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The Internal Power Training Blog

Check out the latest info and research from Coach Chris' explorations in the Subject of Internal Power.

Rounding the back Bookmark

In general, to allow correct use of the shoulder and maintain 6 direction stability in Internal Training, we aim for the shoulders to be sat naturally at the sides with the scapular sunk in and down towards the spine as discussed in the previous post.

 

However some systems have a specialization that trains a totally different mechanic in the back. This is the idea of the ‘turtle back’ or the rounded back where the shoulders are slung slightly forward, the scapula remain flat to the back but pull away from the spine with the thoracic region is slightly curved.


This posture actually creates an ‘arch’ between the hands which a very powerful and strong upper body structure in the forward direction. We see the prevalence of this posture in some of the Crane Martial Arts where upper body connection is of primary importance. Just like the arch of a bridge, the rounding of the back creates an inherently strong structure.

But there are also some problems and pitfalls with this posture if it is performed incorrectly.


Firstly, When rounding the back be careful of collapsing the chest constricting the heart and lungs. This is actually often seen in some Tai Chi systems where the phrase, ‘hollow the chest’ has been misinterpreted by some teachers as ‘collapse the chest’. The chest should be hollow like a Barrel rather than sunk inwards like a dish.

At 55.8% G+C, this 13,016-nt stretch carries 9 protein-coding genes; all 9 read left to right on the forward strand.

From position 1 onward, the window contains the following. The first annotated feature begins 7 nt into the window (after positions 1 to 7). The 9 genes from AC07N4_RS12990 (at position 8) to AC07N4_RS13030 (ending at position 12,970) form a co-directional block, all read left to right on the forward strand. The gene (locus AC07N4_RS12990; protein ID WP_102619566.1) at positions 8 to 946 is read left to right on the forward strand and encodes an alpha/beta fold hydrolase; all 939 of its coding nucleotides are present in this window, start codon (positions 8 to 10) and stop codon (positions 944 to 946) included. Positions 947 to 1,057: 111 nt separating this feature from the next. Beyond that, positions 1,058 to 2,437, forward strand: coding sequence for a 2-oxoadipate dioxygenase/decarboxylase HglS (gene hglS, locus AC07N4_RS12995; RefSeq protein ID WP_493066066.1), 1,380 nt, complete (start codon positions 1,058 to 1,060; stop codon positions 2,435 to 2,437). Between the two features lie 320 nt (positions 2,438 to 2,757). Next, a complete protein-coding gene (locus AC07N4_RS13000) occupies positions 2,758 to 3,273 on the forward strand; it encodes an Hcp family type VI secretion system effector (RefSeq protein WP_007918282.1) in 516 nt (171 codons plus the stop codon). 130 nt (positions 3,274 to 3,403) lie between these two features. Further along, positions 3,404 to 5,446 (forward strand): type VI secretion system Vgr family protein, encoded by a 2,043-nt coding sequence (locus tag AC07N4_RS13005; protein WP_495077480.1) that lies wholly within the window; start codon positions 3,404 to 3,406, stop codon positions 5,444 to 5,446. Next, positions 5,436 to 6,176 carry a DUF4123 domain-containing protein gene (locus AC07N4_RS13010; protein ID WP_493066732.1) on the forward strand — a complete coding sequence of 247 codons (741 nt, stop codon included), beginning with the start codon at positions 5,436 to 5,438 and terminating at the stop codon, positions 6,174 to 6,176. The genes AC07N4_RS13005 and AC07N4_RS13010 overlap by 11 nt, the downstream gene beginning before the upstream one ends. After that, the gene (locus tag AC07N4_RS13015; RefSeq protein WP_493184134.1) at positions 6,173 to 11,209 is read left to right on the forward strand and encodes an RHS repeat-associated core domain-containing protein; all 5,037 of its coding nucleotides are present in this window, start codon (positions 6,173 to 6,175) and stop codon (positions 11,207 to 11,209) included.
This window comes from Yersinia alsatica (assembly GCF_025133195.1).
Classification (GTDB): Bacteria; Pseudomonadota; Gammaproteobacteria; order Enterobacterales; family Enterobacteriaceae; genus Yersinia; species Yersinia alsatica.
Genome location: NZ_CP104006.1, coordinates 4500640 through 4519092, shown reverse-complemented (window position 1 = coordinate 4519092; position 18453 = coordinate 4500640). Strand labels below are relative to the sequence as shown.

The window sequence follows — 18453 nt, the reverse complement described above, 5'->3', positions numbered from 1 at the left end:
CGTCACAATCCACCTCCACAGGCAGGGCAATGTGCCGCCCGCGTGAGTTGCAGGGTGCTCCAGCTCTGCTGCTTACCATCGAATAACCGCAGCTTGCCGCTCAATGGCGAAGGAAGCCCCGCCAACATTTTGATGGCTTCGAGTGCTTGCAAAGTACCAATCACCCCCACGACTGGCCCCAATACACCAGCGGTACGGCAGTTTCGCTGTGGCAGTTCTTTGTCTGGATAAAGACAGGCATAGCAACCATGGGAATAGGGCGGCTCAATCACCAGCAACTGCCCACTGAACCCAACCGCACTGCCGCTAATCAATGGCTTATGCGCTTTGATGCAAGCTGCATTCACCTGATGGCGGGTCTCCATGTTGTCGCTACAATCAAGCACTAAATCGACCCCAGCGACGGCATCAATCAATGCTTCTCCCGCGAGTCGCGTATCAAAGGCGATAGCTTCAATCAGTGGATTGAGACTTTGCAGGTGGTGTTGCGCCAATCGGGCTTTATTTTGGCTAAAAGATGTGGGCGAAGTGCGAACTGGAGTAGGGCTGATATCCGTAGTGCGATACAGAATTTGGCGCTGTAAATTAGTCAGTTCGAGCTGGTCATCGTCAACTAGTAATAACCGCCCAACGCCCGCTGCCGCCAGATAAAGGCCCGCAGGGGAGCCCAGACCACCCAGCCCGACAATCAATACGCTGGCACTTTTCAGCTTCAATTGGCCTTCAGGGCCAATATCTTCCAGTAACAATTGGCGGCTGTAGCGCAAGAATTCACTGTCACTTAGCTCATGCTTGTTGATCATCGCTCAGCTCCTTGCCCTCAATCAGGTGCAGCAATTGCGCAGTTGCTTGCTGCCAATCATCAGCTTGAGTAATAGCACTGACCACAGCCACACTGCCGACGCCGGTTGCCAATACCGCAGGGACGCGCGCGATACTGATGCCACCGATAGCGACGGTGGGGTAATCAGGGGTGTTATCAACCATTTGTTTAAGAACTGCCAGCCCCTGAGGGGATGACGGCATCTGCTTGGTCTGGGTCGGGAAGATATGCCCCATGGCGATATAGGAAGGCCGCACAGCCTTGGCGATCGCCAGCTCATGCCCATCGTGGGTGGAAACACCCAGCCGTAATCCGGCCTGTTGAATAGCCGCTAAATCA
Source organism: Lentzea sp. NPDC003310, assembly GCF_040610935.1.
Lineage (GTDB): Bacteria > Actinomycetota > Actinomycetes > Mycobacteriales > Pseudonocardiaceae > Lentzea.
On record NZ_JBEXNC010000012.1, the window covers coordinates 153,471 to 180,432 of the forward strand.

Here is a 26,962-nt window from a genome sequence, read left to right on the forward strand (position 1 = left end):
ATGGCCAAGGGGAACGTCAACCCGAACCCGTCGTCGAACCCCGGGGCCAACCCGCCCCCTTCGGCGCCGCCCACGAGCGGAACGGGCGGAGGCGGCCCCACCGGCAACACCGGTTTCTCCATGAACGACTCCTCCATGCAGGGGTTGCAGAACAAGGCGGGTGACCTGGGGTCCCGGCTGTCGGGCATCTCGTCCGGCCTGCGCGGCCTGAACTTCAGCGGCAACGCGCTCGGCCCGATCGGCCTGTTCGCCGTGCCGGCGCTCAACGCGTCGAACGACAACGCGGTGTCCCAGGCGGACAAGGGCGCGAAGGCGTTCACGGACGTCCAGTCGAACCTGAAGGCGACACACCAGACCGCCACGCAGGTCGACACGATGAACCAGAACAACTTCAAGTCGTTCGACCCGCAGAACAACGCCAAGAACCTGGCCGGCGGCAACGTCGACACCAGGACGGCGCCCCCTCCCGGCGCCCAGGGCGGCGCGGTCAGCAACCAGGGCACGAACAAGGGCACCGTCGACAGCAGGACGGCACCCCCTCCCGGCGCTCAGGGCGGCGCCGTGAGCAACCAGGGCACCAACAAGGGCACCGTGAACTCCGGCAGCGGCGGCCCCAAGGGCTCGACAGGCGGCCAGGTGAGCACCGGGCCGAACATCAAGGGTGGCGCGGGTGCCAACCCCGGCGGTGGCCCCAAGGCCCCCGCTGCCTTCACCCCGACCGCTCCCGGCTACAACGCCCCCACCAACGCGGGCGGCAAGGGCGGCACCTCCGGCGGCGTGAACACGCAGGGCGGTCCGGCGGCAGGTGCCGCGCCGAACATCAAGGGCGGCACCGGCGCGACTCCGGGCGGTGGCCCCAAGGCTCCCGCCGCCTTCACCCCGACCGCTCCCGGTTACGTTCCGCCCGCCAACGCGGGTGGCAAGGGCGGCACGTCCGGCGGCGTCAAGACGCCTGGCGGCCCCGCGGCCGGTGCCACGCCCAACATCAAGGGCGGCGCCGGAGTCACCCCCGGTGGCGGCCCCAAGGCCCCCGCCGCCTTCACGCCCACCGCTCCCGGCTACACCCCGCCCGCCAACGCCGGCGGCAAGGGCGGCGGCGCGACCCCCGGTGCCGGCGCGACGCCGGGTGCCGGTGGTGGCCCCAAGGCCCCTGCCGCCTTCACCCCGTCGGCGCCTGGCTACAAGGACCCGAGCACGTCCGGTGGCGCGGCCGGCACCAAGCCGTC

But more over the setting of the spine in this position causes a couple of issues over time when mobility is not maintained. Firstly older practitioners start to exhibit a Kyphotic spine, with the upper back humping out and a kink appearing at the juncture with the cervical spine. This is sometimes called the disease of Tai Chi as so many older practitioners seem to exhibit it in some styles.

 

Secondly. the practitioner’s stability is focused in the forward direction and any external pressures from the sides or back can cause the structure to fail. This is actually something Ba Gua takes advantage of by attacking the side and back gates of the opponent, hence all the stepping and turning in the style.

 

Rounding the back is a trade off of attributes; it is extremely strong in the forward direction, but lacks the all round stability of the flattened scapular and centred shoulder.



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